Most of Everton’s fans would give Allardyce less than a five, hence why this is such a big deal, as the former West Ham, Sunderland and Crystal Palace manager is fighting to keep his job with just over 12 months left on his current deal.

The English manager took charge of Everton back in November 2017 after Ronald Koeman was sacked following the Toffees being sucked into a relegation battle. Since then Allardyce has steered Everton into the top half of the table but has been heavily criticized by fans for negative tactics as he was booed at Swansea last weekend in the 1-1 draw.

Allardyce has laughed off suggestions of negative soccer from fans and the fact he has jokingly given himself an 11 out of 10 will only antagonize the large band of Everton fans who want him out this summer.

The brash character then said he would be “disappointed” if he lost his job this summer and is planning to be in charge of Everton next season. Maybe those in charge of the club will now be forced to give Big Sam a little more time after this unfortunate email scenario.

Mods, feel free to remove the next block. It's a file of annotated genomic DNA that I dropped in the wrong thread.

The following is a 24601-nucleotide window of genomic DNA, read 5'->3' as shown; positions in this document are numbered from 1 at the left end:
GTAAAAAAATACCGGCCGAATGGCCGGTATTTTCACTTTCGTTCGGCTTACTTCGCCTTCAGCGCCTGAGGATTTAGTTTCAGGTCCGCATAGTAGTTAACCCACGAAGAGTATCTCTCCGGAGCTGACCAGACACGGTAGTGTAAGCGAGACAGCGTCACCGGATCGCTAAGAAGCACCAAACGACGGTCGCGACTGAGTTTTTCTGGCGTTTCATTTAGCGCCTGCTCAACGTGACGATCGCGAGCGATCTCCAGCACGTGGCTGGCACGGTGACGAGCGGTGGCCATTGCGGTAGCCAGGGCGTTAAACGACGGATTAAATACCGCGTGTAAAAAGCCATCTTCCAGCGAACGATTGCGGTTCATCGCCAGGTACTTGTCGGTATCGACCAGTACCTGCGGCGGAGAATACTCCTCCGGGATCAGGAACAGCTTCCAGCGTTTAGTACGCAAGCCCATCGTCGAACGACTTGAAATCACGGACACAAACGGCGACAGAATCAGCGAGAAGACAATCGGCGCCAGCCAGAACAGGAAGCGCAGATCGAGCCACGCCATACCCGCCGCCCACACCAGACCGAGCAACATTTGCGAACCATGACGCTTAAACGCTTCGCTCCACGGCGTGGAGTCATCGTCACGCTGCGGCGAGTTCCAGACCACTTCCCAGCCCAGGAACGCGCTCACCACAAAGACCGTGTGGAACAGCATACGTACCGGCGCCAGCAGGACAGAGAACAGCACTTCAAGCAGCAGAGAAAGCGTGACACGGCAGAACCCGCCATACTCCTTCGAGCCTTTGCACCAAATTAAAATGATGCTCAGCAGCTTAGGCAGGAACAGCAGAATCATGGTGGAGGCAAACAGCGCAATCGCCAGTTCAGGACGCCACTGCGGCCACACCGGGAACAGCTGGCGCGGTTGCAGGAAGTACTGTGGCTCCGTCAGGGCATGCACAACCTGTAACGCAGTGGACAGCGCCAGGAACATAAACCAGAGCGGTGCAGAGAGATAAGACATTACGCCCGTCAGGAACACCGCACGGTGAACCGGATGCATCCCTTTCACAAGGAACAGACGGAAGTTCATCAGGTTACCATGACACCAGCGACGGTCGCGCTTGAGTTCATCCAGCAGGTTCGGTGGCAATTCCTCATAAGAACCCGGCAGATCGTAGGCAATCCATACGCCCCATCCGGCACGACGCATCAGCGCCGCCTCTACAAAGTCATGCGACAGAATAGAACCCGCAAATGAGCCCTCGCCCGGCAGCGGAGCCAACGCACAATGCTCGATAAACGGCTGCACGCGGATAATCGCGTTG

Sweden not keen on Zlatan’s World Cup return

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With Zlatan Ibrahimovic already making his mark in Major League Soccer with three goals in his first three games for the LA Galaxy, the veteran Swedish forward is eyeing a return to international duty for the 2018 World Cup this summer.

“A World Cup without me wouldn’t be a World Cup” said Ibrahimovic, 36, recently as he also confirmed during an appearance on the Jimmy Kimmel Show that he will be going to Russia but didn’t give specific details if it was as a spectator or a player.

Well, perhaps we won’t be having a World Cup because it appears not all of his former teammates would be on board if Zlatan took a U-turn on his decision to retire from the Swedish national team after EURO 2016.

Back-up goalkeeper Karl-Johan Johnsson had the following to say to outlet Main Oppose.